Fall 2020 Whooping Crane migration in full swing

Migration Underway

Migrating Whooping cranes in Saskatchewan. © 2019 Photo by Rodney Brown

Migration of the only natural wild population of whooping cranes is underway. The Whooping Crane migration from Wood Buffalo to Aransas NWR is about 2,500 miles in length and can take as many as 50 days to complete. The flock is expected to migrate through Nebraska, North Dakota and other states along the Central Flyway over the next several weeks. The Wildlife Fish and Game and Parks agencies along the flyway encourage the public to report any whooping crane sightings.

If you should observe a whooping crane as they migrate along the Central Flyway, please report them to the proper agencies. We have compiled a list of agencies and contact information below. If you need help with identification, please click on our Whooper Identification page.

Canadian reports

Any sightings of Whooping Cranes in Canada:
Whooping Crane Hotline is 306-975-5595. That will get you to Wildlife Biologist John Conkin. Leave a detailed message for a callback.

Montana reports

Allison Begley
MT Fish, Wildlife, & Parks
1420 East Sixth Avenue
Helena, MT  59620
(406) 444-3370

Jim Hansen
MT Fish, Wildlife, & Parks
2300 Lake Elmo Drive
Billings, MT  59105
(406) 247-2957

North Dakota

U.S. Fish and Wildlife Service offices at Lostwood, (701-848-2466)
Audubon, (701-442-5474)
National wildlife refuges
North Dakota Game and Fish Department in Bismarck, (701-328-6300) or to local game wardens

South Dakota

Eileen Dowd Stukel; eileen.dowdstukel@state.sd.us; (605-773-4229)
Casey Heimerl; (605-773-4345)
Natalie Gates; Natalie_Gates@fws.gov; (605-224-8793), ext. 227
Jay Peterson; Jay_Peterson@fws.gov; (605-885-6320), ext. 213


Nebraska Game and Parks (402-471-0641)
U.S. Fish and Wildlife Service (308-379-5562)
The Crane Trust’s Whooper Watch hotline (888-399-2824)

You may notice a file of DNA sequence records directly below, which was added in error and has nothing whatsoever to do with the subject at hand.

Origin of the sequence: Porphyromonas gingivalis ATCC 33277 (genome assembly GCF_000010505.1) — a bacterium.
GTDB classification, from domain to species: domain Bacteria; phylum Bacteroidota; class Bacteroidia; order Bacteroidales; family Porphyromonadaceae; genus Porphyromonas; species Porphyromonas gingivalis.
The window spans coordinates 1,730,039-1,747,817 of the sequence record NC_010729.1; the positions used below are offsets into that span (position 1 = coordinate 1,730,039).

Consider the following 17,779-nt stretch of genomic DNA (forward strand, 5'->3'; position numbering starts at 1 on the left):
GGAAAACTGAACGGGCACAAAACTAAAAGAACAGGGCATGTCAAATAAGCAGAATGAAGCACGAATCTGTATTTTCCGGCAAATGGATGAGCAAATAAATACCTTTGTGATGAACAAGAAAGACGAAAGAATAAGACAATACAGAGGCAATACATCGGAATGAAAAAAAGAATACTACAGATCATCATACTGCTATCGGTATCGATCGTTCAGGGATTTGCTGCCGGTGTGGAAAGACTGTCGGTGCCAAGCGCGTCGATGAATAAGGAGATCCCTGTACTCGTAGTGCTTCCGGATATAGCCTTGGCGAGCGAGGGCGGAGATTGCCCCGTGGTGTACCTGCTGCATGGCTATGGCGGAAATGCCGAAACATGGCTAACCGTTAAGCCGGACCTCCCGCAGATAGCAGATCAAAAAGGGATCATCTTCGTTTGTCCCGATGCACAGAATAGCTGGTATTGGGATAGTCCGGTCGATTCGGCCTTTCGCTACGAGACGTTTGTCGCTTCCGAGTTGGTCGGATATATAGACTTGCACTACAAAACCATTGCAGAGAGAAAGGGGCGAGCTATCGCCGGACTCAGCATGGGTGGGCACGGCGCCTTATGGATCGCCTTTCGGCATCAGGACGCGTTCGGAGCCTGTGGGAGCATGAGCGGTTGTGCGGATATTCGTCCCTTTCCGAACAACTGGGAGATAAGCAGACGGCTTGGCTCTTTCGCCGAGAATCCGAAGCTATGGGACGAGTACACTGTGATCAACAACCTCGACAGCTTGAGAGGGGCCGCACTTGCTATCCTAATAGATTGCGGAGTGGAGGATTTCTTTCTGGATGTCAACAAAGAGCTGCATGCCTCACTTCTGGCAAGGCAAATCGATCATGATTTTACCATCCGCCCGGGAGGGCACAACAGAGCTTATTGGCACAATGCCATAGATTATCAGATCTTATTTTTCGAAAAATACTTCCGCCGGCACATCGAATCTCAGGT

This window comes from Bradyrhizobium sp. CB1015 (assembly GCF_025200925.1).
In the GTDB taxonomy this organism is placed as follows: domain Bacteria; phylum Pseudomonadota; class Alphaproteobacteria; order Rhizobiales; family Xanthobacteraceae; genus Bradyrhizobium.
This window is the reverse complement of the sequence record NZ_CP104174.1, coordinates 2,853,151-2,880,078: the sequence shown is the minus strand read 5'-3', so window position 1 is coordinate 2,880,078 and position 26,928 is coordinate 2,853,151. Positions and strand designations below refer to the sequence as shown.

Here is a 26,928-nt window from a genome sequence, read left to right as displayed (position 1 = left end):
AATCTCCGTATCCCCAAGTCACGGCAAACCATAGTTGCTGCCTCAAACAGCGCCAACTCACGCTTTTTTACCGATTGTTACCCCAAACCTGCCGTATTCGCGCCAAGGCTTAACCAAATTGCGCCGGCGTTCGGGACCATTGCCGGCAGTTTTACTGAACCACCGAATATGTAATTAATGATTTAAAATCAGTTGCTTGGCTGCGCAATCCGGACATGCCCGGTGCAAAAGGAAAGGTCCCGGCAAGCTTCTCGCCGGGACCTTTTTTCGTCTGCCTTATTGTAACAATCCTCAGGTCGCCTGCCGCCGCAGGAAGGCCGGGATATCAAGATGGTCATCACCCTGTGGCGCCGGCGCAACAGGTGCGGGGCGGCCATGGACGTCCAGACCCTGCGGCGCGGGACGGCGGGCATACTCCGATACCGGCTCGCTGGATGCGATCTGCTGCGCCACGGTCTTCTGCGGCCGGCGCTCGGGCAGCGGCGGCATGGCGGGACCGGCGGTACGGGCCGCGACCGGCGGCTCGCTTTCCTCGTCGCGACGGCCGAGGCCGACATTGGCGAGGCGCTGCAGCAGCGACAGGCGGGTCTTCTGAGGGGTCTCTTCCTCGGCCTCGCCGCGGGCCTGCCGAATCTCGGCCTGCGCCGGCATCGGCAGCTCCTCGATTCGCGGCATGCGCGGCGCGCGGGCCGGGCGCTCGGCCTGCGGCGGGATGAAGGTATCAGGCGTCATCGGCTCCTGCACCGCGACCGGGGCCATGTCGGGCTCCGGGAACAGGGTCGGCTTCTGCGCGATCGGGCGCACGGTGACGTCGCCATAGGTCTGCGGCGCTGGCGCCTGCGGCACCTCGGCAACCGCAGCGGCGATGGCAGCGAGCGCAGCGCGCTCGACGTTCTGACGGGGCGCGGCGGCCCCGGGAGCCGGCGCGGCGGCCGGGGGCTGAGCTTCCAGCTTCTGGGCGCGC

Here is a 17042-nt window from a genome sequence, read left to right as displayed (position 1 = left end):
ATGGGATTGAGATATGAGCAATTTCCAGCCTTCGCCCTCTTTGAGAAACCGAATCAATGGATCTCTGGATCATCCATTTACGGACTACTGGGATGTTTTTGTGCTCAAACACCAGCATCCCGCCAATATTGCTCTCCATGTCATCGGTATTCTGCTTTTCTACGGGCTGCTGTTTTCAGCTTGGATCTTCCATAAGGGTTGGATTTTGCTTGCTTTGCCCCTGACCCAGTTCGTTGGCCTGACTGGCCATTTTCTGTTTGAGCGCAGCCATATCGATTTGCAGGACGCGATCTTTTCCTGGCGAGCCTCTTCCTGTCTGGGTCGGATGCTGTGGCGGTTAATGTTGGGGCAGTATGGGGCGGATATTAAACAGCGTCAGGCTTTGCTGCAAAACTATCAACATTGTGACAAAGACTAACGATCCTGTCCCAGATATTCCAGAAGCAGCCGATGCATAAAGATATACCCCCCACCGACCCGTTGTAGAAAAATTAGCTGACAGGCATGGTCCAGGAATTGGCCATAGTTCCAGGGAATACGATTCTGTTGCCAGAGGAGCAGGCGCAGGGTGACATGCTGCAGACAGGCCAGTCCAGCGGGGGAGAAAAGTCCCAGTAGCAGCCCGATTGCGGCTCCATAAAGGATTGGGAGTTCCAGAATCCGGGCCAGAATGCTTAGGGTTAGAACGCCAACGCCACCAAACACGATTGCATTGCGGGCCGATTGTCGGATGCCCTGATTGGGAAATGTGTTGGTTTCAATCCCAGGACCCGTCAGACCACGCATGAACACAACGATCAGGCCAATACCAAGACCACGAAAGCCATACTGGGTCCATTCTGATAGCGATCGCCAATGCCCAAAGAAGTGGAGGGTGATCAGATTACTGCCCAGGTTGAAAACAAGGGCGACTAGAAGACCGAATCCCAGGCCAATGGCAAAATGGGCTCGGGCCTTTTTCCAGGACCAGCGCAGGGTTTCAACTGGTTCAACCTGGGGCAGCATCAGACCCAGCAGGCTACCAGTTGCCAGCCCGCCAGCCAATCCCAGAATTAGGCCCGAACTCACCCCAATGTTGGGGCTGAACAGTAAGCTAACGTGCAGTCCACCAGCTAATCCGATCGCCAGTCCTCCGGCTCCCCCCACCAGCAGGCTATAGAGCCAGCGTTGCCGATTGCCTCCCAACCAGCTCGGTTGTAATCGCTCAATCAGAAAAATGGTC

Emails may be submitted to joel.jorgensen@nebraska.gov


Jason Wagner

Ed Miller

Whooping Crane sightings at or near Quivira NWR should be reported to:
Quivira National Wildlife Refuge
They can also be reported to this email:  quivira@fws.gov


Sightings can be logged online here

Matt Fullerton
Endangered Species Biologist

Mark Howery
Wildlife Diversity Biologist


Texas Whooper Watch also has a project in I-Naturalist that is now fully functional. You can find it here. You can report sightings directly in I-Naturalist via your Smart Phone. This allows you to easily provide photo verification and your location.

If you are not a smart phone app user, you can still report via email: whoopingcranes@tpwd.state.tx.us or phone: (512-389-999). Please note that our primary interest is in reports from outside the core wintering range.

Do not disturb and why reporting is important

Should you see a whooping crane during migration, please do not get close or disturb it. Keep your distance and make a note of date, time, location, and what the whooping crane is doing. If the whooping crane is wearing bands or a transmitter, please note the color(s) and what leg(s) the bands are on.

Migrating Whooping cranes in Saskatchewan. ©2019  Photo by Val Mann